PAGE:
The Mina Group’s famed sommelier, winemaker and wine director, Raj Parr — who grew up in Calcutta — has created a drink menu of Riesling- and Syrah-centric wines for the Company, alongside beers and a classic (think 1600s) punch. There are also East Indies–inspired cocktails created by Mina Group bartenders and managers. All cocktails feature the debut of Parr’s own Calyx Gin, distilled by Stephen Gertman of Ascendant Spirits in Buellton, California, not far from Santa Barbara,where Parr now resides and makes wine.
Calyx gin is distilled with 14 organic botanicals, though Parr and Gertman played with more than 60 botanicals until they got the profile they were looking for: crisp, bright, redolent of juniper and lemon, with intriguing layers from botanicals like ginger, honeysuckle, mint, grapefruit peel and coriander. Limited to 3,500 cases, the 2016 gin release goes out this August to shops, bars and restaurants nationally (via Southern Wine & Spirits). Though botanicals will be the same every year, given changing seasons and terroir, each year’s vintage will vary slightly.
The cocktails at Mina Test Kitchen have rapidly evolved. The liquor license was granted during the Little Italy theme, when general manager Rafael Vazquez and Mina Group’s Carlo Splendorini, who oversees Mina bar programs, were doing memorable things with low-proof cocktails. With the new Company menu, cocktails ($11 to $13 each) have become destination-worthy in and of themselves. (Though there is first come, first served bar seating with à la carte options from the tasting menu, call ahead to make sure seats are available as they are limited.)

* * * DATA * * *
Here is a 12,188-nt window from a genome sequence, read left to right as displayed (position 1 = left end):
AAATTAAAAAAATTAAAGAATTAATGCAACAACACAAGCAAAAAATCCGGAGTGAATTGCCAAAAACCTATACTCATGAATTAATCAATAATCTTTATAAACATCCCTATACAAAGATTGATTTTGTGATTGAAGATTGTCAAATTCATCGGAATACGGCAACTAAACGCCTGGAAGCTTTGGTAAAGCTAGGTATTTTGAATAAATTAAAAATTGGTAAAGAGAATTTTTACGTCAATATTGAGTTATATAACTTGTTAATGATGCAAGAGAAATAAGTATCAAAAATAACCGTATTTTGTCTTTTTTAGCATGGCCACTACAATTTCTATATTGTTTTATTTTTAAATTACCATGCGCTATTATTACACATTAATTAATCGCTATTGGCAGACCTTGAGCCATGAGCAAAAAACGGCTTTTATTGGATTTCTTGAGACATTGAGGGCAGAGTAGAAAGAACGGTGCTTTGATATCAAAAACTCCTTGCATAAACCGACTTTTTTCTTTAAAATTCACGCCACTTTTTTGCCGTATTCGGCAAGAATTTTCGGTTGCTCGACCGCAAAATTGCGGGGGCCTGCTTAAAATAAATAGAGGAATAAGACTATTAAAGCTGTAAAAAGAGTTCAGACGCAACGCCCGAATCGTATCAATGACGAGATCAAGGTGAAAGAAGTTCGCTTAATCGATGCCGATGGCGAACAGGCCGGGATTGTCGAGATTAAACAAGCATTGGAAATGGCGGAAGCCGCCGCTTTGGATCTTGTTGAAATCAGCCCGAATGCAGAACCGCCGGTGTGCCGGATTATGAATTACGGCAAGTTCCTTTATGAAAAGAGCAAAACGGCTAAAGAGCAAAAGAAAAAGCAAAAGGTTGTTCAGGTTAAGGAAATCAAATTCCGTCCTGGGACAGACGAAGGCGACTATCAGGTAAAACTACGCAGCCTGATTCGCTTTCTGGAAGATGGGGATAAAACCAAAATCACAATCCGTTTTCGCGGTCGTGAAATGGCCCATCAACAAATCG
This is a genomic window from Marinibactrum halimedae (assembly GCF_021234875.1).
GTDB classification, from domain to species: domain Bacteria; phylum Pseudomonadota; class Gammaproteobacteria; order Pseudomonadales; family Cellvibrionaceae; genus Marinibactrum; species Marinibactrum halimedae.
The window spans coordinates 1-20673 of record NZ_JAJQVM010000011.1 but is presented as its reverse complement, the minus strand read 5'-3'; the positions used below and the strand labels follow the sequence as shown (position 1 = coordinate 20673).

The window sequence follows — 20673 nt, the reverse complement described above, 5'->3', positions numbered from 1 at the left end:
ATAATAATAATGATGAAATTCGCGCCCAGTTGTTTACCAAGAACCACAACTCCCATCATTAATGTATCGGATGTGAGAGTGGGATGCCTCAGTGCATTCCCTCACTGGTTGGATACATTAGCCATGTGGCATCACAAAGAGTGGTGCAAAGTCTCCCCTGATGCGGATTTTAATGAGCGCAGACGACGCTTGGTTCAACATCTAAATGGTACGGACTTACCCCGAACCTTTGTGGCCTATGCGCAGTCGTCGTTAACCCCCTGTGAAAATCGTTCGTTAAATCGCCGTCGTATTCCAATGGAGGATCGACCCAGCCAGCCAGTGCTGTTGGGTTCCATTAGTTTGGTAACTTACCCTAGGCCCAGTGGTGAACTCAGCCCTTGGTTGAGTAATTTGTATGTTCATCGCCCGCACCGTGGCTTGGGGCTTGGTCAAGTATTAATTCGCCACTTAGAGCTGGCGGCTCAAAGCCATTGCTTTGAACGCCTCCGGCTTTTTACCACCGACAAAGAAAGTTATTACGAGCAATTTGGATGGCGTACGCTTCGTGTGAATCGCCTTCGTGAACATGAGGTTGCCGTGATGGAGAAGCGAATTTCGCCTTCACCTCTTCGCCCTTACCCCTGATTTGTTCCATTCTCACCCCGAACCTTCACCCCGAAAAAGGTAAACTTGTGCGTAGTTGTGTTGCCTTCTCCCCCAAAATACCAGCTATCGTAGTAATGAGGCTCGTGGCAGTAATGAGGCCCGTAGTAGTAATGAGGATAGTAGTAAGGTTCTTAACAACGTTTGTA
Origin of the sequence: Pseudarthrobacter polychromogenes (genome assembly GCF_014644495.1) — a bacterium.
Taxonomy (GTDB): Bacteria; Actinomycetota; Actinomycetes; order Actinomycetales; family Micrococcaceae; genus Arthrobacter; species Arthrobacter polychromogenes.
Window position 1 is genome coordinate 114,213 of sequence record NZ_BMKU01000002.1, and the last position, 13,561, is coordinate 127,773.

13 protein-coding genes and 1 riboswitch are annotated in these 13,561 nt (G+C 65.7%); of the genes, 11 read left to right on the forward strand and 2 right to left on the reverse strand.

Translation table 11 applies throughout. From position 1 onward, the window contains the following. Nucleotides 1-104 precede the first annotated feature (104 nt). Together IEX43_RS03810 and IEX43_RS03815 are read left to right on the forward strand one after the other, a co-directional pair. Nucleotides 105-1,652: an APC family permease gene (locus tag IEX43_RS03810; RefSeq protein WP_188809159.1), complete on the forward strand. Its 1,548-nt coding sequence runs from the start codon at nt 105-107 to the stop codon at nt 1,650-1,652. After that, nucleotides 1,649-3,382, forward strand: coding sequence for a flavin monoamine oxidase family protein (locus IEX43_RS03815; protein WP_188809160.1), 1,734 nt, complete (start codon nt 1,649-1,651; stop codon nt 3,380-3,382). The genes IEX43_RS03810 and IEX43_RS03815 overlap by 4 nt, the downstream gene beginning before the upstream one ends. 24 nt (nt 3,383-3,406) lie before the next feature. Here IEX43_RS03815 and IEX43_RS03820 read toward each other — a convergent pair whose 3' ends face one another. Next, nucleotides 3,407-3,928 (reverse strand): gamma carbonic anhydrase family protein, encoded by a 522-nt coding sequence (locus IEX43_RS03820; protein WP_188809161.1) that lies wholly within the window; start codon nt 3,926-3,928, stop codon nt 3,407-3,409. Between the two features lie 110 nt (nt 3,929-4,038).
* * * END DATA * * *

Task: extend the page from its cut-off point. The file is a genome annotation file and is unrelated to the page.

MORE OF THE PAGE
The Mina bar crew have contributed cocktail recipes showcasing Indian ingredients and Calyx gin. The savory, refreshing Sgt. Pepper ($11) is an immediate crowd-pleaser, lively with pineapple, cumin and black pepper, rounded out by a touch of almond. Vazquez’s Lord Nelson is an intriguing blend of buttered gin (the butter strained off, leaving a creamy texture), garam masala spices, fennel, peppermint tea in coconut milk, honey and lemon. It’s tart, lush, nuanced and served dramatically in a wineglass.
On March 27, Mina Test Kitchent launched Diane’s Bloody Mary Brunch, named after Diane Mina, chef Mina’s wife, serving her signature, creative Bloody Marys, along with chef Sobel’s brunch menu.
As with past Mina Test Kitchen themes, dinners (running Wednesday through Saturday nights) are ticketed and priced somewhat reasonably at $49 for seven courses (plus $29 optional beverage pairing), $59 for nine courses ($35 beverage pairing), or $69 for 11 courses ($40 beverage pairing).
No matter which one you choose, you’ll walk away satiated — and in all of my visits, with leftovers. The warm glow of the music, the interplay between the chefs and waitstaff with each table, and the heartwarming, family-style plates all inspire an almost communal experience, though everyone is seated at individual tables. It’s easy to wish each concept of the initial three would stick around permanently, so it’s comforting to know that was the plan right from the start.
Mina Test Kitchen
2120 Greenwich Street
San Francisco, CA 94123